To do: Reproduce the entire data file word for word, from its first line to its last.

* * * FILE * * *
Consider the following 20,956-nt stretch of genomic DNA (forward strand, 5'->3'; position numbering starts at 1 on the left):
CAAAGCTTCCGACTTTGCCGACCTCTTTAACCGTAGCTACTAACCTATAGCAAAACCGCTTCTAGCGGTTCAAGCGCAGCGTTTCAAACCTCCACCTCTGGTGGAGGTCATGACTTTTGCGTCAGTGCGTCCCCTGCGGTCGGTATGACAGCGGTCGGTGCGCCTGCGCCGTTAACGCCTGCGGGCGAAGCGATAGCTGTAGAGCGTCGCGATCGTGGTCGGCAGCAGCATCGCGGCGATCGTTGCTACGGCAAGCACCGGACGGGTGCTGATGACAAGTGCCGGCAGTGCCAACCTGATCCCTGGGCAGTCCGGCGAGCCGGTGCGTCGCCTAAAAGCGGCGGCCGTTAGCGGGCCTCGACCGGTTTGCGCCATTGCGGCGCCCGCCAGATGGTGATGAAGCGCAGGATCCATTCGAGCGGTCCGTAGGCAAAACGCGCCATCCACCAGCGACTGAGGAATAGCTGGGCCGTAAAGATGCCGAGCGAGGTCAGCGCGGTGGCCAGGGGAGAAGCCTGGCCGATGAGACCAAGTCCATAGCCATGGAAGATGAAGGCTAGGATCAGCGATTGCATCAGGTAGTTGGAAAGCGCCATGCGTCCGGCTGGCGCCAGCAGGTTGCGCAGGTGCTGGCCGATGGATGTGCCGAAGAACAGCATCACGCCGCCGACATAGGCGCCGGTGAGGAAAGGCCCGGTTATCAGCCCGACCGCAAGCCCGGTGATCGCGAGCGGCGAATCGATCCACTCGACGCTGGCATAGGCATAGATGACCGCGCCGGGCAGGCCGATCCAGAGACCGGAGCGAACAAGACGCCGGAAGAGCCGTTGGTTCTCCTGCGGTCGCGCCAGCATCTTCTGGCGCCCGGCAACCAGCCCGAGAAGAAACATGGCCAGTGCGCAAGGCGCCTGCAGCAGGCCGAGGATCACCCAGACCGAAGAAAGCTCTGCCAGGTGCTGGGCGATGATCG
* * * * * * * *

Consider the following 20,956-nt stretch of genomic DNA (forward strand, 5'->3'; position numbering starts at 1 on the left):
CAAAGCTTCCGACTTTGCCGACCTCTTTAACCGTAGCTACTAACCTATAGCAAAACCGCTTCTAGCGGTTCAAGCGCAGCGTTTCAAACCTCCACCTCTGGTGGAGGTCATGACTTTTGCGTCAGTGCGTCCCCTGCGGTCGGTATGACAGCGGTCGGTGCGCCTGCGCCGTTAACGCCTGCGGGCGAAGCGATAGCTGTAGAGCGTCGCGATCGTGGTCGGCAGCAGCATCGCGGCGATCGTTGCTACGGCAAGCACCGGACGGGTGCTGATGACAAGTGCCGGCAGTGCCAACCTGATCCCTGGGCAGTCCGGCGAGCCGGTGCGTCGCCTAAAAGCGGCGGCCGTTAGCGGGCCTCGACCGGTTTGCGCCATTGCGGCGCCCGCCAGATGGTGATGAAGCGCAGGATCCATTCGAGCGGTCCGTAGGCAAAACGCGCCATCCACCAGCGACTGAGGAATAGCTGGGCCGTAAAGATGCCGAGCGAGGTCAGCGCGGTGGCCAGGGGAGAAGCCTGGCCGATGAGACCAAGTCCATAGCCATGGAAGATGAAGGCTAGGATCAGCGATTGCATCAGGTAGTTGGAAAGCGCCATGCGTCCGGCTGGCGCCAGCAGGTTGCGCAGGTGCTGGCCGATGGATGTGCCGAAGAACAGCATCACGCCGCCGACATAGGCGCCGGTGAGGAAAGGCCCGGTTATCAGCCCGACCGCAAGCCCGGTGATCGCGAGCGGCGAATCGATCCACTCGACGCTGGCATAGGCATAGATGACCGCGCCGGGCAGGCCGATCCAGAGACCGGAGCGAACAAGACGCCGGAAGAGCCGTTGGTTCTCCTGCGGTCGCGCCAGCATCTTCTGGCGCCCGGCAACCAGCCCGAGAAGAAACATGGCCAGTGCGCAAGGCGCCTGCAGCAGGCCGAGGATCACCCAGACCGAAGAAAGCTCTGCCAGGTGCTGGGCGATGATCG